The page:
10 Facts You Probably Didn’t Know About Beer and Beer Brewing


June 12, 2018

By Yoav Shai

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Beer is hands down one of the most popular drinks in the world. Over the centuries, man has created folktales, songs, poems, and all manner of verbal and literal arts of work to heap praises upon this drink thought to have been gifted by the gods themselves! (Depending on the religious context of course)

That said, how has beer evolved over the centuries? What series of tumultuous, albeit beneficial events occurred in the past that paved the way for the sweet and smooth crisp taste that we now enjoy today?

In this segment, we’ll be discussing some ten interesting beer brewing facts that not only revolutionized the popularity of beer but also shaped the civilized world as we know it!

1. ‘In the beginning, there was beer bread’

One might shun the thought of gulping down a thick and heavy malt today, but back in the day, beer bread was the talk of the town, (or shall we say village?). In fact, let’s time warp ourselves back to ancient Mesopotamia, a whopping 5000 years ago, to figure out who invented beer.

Man had just transitioned from the hunter-gatherer existence and was only reaping the benefits of an agricultural lifestyle. Long gone were the days of laissez-faire; where he had to depend on the elements, and the migratory routines of wild deer and boar, just to put a decent meal on the table.

In fact, agricultural ingenuity is what brought forth the first process of beer making to light. Beer bread, as was known, was a half-baked bread that was soaked in water to produce a fermented brew, which was then flavored with exotic herbs and honey.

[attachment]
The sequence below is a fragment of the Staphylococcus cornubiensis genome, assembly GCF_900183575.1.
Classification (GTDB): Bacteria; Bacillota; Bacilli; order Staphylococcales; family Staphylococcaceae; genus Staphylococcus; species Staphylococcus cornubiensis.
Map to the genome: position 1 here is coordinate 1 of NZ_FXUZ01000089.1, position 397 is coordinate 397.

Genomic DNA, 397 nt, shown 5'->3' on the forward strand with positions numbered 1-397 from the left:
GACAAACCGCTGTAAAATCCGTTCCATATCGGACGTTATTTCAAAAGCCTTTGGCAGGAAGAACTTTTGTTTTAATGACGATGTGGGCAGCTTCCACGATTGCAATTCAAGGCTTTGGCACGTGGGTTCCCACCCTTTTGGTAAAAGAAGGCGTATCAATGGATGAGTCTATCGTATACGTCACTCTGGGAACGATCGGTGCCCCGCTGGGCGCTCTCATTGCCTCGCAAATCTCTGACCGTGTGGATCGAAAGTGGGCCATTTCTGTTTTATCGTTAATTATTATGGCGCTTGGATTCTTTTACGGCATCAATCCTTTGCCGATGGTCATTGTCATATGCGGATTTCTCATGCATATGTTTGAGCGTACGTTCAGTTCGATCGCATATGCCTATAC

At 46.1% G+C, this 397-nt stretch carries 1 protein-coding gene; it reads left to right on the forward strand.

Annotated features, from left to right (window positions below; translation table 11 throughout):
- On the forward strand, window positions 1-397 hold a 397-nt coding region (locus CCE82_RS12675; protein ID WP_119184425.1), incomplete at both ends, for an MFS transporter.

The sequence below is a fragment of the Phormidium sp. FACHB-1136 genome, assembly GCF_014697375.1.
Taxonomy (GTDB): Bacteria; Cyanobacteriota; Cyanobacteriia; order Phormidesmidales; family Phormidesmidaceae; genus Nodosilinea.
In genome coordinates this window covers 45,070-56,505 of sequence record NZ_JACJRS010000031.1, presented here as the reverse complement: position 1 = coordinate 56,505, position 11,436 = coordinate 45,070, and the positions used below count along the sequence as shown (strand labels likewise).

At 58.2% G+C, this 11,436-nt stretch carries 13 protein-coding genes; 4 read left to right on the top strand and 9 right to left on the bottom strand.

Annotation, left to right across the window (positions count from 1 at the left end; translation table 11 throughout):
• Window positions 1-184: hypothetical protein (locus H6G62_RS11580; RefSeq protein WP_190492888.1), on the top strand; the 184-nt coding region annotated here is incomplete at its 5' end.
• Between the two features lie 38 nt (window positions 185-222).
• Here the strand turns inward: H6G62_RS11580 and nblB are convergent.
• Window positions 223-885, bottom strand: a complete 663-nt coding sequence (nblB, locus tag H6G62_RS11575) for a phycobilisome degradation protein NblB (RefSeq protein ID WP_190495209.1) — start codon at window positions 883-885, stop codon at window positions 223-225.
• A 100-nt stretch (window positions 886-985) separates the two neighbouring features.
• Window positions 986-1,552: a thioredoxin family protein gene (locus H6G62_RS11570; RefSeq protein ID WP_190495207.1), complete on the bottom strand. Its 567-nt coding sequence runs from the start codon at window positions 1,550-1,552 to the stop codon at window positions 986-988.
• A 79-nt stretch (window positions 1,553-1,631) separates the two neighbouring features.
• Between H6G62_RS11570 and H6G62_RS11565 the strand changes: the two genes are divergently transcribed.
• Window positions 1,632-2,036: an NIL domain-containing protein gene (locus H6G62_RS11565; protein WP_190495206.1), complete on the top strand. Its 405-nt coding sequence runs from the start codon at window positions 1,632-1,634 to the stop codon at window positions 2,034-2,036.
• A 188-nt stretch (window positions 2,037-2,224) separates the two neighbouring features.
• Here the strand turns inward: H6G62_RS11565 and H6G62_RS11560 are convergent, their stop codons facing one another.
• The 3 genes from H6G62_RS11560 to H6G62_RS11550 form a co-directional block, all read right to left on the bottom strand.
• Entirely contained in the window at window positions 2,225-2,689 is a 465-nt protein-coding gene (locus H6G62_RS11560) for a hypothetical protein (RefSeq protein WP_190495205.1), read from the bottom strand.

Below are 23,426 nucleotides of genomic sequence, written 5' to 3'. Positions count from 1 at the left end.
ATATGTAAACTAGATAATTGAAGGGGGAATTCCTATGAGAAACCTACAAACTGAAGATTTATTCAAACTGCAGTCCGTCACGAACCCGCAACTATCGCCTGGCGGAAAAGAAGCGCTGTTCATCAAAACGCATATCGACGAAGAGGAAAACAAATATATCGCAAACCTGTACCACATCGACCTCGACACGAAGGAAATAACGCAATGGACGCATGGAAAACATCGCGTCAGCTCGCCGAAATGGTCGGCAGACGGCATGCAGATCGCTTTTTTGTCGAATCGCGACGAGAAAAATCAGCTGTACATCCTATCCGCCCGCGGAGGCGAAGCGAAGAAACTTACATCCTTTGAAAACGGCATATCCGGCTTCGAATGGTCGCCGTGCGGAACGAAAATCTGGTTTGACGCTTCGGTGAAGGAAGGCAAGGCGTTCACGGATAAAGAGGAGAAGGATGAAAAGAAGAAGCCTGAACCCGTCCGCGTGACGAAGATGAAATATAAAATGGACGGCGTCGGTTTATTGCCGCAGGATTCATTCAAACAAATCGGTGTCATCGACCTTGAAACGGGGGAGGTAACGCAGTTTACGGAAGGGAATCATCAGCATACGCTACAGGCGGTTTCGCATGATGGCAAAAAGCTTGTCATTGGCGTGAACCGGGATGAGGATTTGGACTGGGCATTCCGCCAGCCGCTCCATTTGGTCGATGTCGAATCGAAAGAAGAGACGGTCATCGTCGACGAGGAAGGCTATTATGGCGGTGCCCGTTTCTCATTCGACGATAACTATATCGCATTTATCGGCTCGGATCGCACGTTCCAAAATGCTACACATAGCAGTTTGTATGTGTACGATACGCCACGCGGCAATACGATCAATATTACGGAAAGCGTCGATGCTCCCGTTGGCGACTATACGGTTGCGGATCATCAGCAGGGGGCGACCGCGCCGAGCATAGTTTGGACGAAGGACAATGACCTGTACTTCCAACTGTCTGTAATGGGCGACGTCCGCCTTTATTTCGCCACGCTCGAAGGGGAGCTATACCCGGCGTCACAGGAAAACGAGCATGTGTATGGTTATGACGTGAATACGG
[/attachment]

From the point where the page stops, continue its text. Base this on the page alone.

Because it had a somewhat similar nutritional value to bread, the ancients considered it a nutritious food resource, and we even bet the kids sneaked in a couple of sips here and there!
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2. Beer brewing was strictly a ladies affair

During the ancient days, it was the man’s job to tend to the fields, or go out and hunt for a rich source of protein such as wildfowl. On the other hand, women tended to the homestead, and in their spare time, took to the art of brewing as a noble profession. Heck, only the hands of the most elite women in society could whip up the most excellent beers for religious ceremonies!

In fact, it was not until around 2,000 to 3,000 B.C. in Mesopotamia that brewing became a male affair, especially after the process of malting was invented.
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3. The Ancient Egyptians Revered beer

In ancient Egypt, people ate, slept, and drank beer. The beer was loved so much so that even the tombs of noble persons in the kingdom had detailed wooden depictions of how to make beer. Perhaps Maherpa couldn’t shun the thought of the after-life without his favorite booze by his side?

Moreover, analysis done on such carvings deduced that Egyptians might have created a myriad of beer types using different kinds of grains.

In fact, beer was often served during religious functions and further employed for medicinal purposes.
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4. The Germans made beer brewing a piece of cake

As the Romans favored wine, the advent of beer brewing reduced in the Republic, forcing the brewing process towards the outskirts of Rome, and further to the North. This is where the Germanic tribes in Germania (present-day Germany) adopted beer, and with their ingenuity, made the beer making process much more accessible.

In fact, they discovered a way to brew beer from dried grain, which was then later fermented. And voila! That was the stepping stone to the modern process that is still used to this date.
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5. Monks Were Beer brewing connoisseurs

In Medieval Europe, the brewing process was for the most, a monk affair. Back then, monks were the intellectual lifeline of any empire and held unprecedented importance in society. So it made sense that most of the expert knowledge on beer brewing was reserved for them.